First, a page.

Children of the Sun > Newsday

DC Metro: The money's gone, and we're going to punish you

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nacho:
So they've been trying to dramatically raise the fares for the Metro.  All while they talk big about the 1.8 billion dollar Purple Line that actually makes the Metro useful to people who don't live and work at Metro Center (http://en.wikipedia.org/wiki/Purple_Line_%28Washington_Metro%29) and telling us that they're also going to cut costs by running shorter trains in the off hours and unveiling new train cars.

So you're raising our fares so you can spend more money and cut service?

So, the new train cars have two "experimental" features.  The first is fewer and smaller seats.  The cars go from 70 seats to 54 seats, many of which are set up bench style.  According to the Washington Post, the smaller seats were receiving complaints even at the unveiling yesterday.  America's got the Fat Disease and Metro is putting out seats that are 18 inches wide?

They are also having cars that have rubber skids instead of carpeting because -- duh -- carpeting gets dirty.  In fact, they said today that it costs them $5,200 per car just to clean the carpet. 

So, guys, that's significant when we start talking about budget shortfalls.  Where would we be today if you all had ripped up that always filthy outdoor carpeting shit years ago?

A great example of what the Metro is turning into comes from an op/ed letter in Sunday's Post:


--- Quote ---Dear Dr. Gridlock:

I do not use Metro often, as I am retired. On the occasions I do go into the city, I find it very convenient, but we had a rather annoying experience on the Wednesday before Thanksgiving.

My son and I and his two young children parked at the Dunn Loring Station and took Metro to the Natural History Museum. The ride on Metro was as much fun to the children as the museum visit.

Coming home, we boarded at Smithsonian and began to notice a lot of slowing down and stopping. We were not surprised when it was announced that the train would be taken out of service at West Falls Church. We were told that a train would be along soon.

It came in about five minutes, but just as we were boarding, another announcement was made that this train was being taken out of service due to an emergency. So we went upstairs to ask what was happening. The station manager was quite rude, made a call after some insistence on my son's part and told us another train would be coming.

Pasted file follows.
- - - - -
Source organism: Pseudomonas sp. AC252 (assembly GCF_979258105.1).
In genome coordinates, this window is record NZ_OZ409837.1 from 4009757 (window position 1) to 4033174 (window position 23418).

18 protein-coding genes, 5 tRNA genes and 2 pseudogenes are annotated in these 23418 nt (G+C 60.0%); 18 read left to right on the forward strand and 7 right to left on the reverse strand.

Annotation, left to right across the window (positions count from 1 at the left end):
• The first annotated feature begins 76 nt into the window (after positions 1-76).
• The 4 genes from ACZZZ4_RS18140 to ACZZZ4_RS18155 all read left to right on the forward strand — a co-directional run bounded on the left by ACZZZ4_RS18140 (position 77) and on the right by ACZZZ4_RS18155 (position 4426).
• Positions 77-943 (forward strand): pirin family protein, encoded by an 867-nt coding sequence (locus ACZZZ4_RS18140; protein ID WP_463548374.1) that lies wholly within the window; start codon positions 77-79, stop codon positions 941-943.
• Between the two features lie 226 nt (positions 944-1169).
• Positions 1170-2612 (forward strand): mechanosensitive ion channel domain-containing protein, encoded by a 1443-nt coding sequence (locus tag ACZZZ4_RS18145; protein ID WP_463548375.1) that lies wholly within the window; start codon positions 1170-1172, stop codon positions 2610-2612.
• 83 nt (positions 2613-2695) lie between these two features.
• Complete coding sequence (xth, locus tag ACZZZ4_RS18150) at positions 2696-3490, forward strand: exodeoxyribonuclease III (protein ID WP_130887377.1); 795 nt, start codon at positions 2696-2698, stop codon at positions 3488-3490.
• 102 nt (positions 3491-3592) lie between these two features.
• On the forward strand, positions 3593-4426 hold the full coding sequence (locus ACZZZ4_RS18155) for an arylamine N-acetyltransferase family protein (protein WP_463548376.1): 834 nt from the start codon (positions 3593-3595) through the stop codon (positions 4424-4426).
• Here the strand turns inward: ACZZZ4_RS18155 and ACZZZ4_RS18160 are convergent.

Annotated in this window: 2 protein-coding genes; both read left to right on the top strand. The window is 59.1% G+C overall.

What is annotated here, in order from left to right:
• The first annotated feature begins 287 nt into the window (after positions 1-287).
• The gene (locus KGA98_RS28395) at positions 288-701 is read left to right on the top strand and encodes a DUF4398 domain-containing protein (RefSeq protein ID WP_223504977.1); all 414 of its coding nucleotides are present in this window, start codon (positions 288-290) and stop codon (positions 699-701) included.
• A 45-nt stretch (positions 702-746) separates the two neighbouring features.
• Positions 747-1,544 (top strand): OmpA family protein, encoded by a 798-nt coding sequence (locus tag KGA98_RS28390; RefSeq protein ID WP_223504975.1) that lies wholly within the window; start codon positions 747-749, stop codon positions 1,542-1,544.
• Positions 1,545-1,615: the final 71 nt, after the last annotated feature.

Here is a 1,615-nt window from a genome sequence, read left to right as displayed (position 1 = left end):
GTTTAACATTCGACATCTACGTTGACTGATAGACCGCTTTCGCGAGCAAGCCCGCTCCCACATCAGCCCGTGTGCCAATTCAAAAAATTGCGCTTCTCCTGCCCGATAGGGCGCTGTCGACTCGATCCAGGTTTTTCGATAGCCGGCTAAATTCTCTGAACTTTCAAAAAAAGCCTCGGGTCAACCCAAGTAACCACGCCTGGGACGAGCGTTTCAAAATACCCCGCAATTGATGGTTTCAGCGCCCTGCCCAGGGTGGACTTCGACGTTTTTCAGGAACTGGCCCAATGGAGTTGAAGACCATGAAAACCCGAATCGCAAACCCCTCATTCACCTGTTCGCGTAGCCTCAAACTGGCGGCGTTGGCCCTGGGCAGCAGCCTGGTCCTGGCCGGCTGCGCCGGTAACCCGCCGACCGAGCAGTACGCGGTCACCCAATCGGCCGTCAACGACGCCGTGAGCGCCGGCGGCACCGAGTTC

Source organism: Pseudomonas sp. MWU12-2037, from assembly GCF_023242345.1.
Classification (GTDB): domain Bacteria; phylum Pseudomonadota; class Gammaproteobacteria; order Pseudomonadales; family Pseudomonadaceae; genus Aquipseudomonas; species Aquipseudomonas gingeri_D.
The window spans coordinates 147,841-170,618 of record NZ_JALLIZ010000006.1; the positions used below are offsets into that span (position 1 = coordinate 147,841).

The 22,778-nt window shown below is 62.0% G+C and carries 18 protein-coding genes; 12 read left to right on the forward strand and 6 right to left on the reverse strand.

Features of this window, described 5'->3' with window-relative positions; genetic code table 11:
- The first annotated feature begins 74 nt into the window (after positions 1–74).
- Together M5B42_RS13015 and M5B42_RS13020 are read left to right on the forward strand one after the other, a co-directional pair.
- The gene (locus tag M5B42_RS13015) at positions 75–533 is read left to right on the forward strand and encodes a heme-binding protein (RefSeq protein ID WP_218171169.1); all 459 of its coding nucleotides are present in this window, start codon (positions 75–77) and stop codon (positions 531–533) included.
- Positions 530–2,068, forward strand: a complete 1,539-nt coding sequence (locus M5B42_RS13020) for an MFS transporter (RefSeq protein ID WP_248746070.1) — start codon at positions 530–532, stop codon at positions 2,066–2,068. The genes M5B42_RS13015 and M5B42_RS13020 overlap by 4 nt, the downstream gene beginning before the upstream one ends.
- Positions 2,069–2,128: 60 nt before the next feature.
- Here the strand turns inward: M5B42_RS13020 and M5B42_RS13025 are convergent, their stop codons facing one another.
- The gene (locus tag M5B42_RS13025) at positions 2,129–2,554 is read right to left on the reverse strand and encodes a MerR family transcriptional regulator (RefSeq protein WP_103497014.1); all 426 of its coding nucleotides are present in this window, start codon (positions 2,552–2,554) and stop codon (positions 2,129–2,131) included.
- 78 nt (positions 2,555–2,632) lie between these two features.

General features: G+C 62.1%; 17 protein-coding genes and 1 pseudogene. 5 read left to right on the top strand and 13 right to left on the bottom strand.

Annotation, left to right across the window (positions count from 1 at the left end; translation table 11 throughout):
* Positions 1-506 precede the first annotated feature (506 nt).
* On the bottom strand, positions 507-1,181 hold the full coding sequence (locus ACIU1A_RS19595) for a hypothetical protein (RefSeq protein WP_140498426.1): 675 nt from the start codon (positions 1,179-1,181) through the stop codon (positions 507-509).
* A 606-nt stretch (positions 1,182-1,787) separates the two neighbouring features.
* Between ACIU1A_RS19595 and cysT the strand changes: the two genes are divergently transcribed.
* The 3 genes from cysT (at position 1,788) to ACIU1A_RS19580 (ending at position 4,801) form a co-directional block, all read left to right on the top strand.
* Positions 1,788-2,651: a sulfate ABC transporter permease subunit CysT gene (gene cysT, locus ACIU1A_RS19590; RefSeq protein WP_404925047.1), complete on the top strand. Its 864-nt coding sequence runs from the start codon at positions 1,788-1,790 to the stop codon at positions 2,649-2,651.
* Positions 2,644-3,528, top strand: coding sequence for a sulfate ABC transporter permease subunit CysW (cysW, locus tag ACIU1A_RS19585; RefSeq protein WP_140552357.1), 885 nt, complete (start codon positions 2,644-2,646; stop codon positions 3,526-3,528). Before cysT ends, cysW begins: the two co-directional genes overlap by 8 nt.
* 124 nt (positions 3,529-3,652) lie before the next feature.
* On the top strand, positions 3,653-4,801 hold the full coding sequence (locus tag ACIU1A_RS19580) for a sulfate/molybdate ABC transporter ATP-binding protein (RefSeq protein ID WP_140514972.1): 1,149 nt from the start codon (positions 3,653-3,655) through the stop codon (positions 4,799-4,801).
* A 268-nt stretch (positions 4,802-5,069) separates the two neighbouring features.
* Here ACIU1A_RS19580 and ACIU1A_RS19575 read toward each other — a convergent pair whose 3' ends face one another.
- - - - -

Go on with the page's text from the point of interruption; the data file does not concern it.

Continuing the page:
Down we went, only to discover that that train was being taken out of service, too! My son finally cornered the train operator to ask him what was the emergency and what should we do. The driver said he wasn't supposed to tell but there was a fire at the Dunn Loring Station and that we should take a cab.
--- End quote ---

I'm not supposed to tell you, but a ball of flame is about to explode out of the tunnel.  Please let go of my arm, I've got to get out of here!!

monkey!:

--- Quote ---I'm not supposed to tell you, but a ball of flame is about to explode out of the tunnel.  Please let go of my arm, I've got to get out of here!!
--- End quote ---

Ha ha!

At least you don't have constant fucking metro strikes like in Paris. Work shy bastards.

RottingCorpse:
That's hilarious.

Okay, actually it'snot. The fact that the nation's capital has opne of the most underfunded, poorly managed public transportation systems is kind of scary.

I wonder if the EL in Chicago and the BART/MUNI in San Francisco have these same problems.

nacho:

--- Quote from: RottingCorpse on December 05, 2007, 10:24:34 AM ---I wonder if the EL in Chicago and the BART/MUNI in San Francisco have these same problems.

--- End quote ---

They do not, because the city/state subsidizes them.  What the Metro runs into is that they have to negotiate for funding from the Feds as well as Maryland, DC, and Virginia.  And nobody wants to fund them.  Plus DC can't afford to, so everyone else has to help out.  Too many chiefs.

Fares account for close to 60% of the revenue, with the various local, state and federal governments all providing only 40%...and they want to put in less.  The voters in Maryland and NOVA want Metro to be completely funded by fares and advertising while at the same time demanding Metro expand to better service them.

Two years ago, Congress tried to get Metro federal funding that would keep it afloat for the next five years.  The bill was killed in the Senate because Metro was failing to take adequate "accountability measures" (e.g., there's a fire going on and we don't want to tell you because it's bad PR, also our driver is drunk and undertrained).

As a result of that bill being killed, Federal funding has been drastically reduced.  The weight of funding is now on the local and state governments who are all woefully stretched thin because they're focusing on roads.

fajwat:

--- Quote from: nacho on December 05, 2007, 10:39:14 AM ---The weight of funding is now on the local and state governments who are all woefully stretched thin because they're focusing on roads.

--- End quote ---

Dude, they better focus on roads, because Metro sucks!!  Only suckers like you and me ride it now; everyone else has given up.

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